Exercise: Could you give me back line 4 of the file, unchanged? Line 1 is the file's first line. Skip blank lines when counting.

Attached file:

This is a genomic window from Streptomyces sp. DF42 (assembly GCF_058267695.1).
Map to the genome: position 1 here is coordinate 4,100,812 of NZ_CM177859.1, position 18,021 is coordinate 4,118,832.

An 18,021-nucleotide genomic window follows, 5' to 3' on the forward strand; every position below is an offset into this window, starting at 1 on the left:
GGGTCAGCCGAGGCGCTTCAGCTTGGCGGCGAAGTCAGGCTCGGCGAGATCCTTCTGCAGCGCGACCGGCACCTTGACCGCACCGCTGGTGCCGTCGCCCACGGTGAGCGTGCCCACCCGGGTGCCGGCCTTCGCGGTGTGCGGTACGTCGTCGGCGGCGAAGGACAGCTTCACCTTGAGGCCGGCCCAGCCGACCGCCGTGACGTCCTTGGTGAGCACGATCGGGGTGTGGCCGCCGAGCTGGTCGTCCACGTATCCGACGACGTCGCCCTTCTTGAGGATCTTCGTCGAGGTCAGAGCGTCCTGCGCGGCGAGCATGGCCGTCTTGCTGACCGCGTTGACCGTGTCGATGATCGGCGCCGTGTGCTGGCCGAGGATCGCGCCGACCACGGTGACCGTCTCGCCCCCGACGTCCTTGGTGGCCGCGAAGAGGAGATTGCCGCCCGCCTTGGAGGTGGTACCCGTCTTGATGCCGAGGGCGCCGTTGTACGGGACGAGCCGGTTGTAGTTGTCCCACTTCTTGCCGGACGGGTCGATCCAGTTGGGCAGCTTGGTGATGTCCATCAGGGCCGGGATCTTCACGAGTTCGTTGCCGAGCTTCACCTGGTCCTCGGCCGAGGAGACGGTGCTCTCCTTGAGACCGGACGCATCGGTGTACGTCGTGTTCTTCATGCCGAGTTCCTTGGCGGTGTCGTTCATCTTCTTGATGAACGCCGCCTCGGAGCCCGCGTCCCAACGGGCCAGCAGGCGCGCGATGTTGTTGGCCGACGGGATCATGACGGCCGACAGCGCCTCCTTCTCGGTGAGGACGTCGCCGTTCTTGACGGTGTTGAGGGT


GGGTCAGCCGAGGCGCTTCAGCTTGGCGGCGAAGTCAGGCTCGGCGAGATCCTTCTGCAGCGCGACCGGCACCTTGACCGCACCGCTGGTGCCGTCGCCCACGGTGAGCGTGCCCACCCGGGTGCCGGCCTTCGCGGTGTGCGGTACGTCGTCGGCGGCGAAGGACAGCTTCACCTTGAGGCCGGCCCAGCCGACCGCCGTGACGTCCTTGGTGAGCACGATCGGGGTGTGGCCGCCGAGCTGGTCGTCCACGTATCCGACGACGTCGCCCTTCTTGAGGATCTTCGTCGAGGTCAGAGCGTCCTGCGCGGCGAGCATGGCCGTCTTGCTGACCGCGTTGACCGTGTCGATGATCGGCGCCGTGTGCTGGCCGAGGATCGCGCCGACCACGGTGACCGTCTCGCCCCCGACGTCCTTGGTGGCCGCGAAGAGGAGATTGCCGCCCGCCTTGGAGGTGGTACCCGTCTTGATGCCGAGGGCGCCGTTGTACGGGACGAGCCGGTTGTAGTTGTCCCACTTCTTGCCGGACGGGTCGATCCAGTTGGGCAGCTTGGTGATGTCCATCAGGGCCGGGATCTTCACGAGTTCGTTGCCGAGCTTCACCTGGTCCTCGGCCGAGGAGACGGTGCTCTCCTTGAGACCGGACGCATCGGTGTACGTCGTGTTCTTCATGCCGAGTTCCTTGGCGGTGTCGTTCATCTTCTTGATGAACGCCGCCTCGGAGCCCGCGTCCCAACGGGCCAGCAGGCGCGCGATGTTGTTGGCCGACGGGATCATGACGGCCGACAGCGCCTCCTTCTCGGTGAGGACGTCGCCGTTCTTGACGGTGTTGAGGGT